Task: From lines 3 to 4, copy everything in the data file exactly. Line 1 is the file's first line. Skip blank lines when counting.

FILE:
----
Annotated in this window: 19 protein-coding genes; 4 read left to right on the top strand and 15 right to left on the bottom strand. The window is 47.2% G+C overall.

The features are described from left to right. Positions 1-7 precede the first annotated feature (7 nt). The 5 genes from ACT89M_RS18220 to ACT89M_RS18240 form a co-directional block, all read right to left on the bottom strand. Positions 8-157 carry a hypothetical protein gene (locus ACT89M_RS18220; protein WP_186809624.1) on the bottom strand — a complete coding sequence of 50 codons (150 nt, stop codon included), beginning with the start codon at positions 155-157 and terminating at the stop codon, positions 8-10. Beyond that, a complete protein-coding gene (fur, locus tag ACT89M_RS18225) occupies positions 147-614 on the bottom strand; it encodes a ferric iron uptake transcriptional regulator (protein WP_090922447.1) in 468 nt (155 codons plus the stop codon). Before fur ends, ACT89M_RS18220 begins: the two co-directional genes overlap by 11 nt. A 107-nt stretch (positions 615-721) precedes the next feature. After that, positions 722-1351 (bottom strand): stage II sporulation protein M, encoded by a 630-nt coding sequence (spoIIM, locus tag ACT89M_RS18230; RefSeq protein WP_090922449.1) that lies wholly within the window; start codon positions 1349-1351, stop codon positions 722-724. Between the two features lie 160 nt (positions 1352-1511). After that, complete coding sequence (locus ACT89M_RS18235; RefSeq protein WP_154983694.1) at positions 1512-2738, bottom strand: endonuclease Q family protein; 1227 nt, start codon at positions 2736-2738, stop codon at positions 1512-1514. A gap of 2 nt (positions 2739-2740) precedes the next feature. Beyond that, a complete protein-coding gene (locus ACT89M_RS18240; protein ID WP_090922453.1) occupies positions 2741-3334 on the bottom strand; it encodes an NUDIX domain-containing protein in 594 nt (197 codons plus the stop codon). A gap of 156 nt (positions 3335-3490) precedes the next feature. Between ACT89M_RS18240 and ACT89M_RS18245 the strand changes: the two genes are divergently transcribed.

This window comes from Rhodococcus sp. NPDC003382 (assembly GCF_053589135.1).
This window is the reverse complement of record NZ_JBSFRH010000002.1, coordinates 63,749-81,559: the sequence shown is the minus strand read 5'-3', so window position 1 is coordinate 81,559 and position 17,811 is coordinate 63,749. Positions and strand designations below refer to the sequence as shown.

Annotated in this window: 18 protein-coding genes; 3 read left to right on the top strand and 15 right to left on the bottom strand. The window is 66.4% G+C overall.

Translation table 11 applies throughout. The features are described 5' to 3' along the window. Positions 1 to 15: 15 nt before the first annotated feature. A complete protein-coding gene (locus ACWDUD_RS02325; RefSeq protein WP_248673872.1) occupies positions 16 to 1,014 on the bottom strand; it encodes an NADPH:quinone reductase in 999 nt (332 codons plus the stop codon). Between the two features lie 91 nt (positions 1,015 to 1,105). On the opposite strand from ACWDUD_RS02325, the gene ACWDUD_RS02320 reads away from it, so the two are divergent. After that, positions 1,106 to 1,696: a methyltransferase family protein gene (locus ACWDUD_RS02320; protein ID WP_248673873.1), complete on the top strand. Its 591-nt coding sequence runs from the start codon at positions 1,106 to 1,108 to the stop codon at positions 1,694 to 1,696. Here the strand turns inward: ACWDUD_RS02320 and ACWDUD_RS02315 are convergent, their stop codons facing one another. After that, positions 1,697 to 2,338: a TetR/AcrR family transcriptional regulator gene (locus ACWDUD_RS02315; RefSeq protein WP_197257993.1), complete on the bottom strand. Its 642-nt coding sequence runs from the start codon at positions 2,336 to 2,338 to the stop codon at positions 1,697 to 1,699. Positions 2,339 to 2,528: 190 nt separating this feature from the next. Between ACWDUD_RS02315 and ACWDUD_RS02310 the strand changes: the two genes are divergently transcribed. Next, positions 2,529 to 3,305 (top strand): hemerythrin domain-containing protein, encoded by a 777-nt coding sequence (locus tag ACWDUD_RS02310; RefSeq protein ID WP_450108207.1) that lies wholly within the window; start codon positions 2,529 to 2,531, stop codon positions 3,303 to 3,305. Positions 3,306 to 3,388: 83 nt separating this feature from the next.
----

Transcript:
This window comes from Rhodococcus sp. NPDC003382 (assembly GCF_053589135.1).
This window is the reverse complement of record NZ_JBSFRH010000002.1, coordinates 63,749-81,559: the sequence shown is the minus strand read 5'-3', so window position 1 is coordinate 81,559 and position 17,811 is coordinate 63,749. Positions and strand designations below refer to the sequence as shown.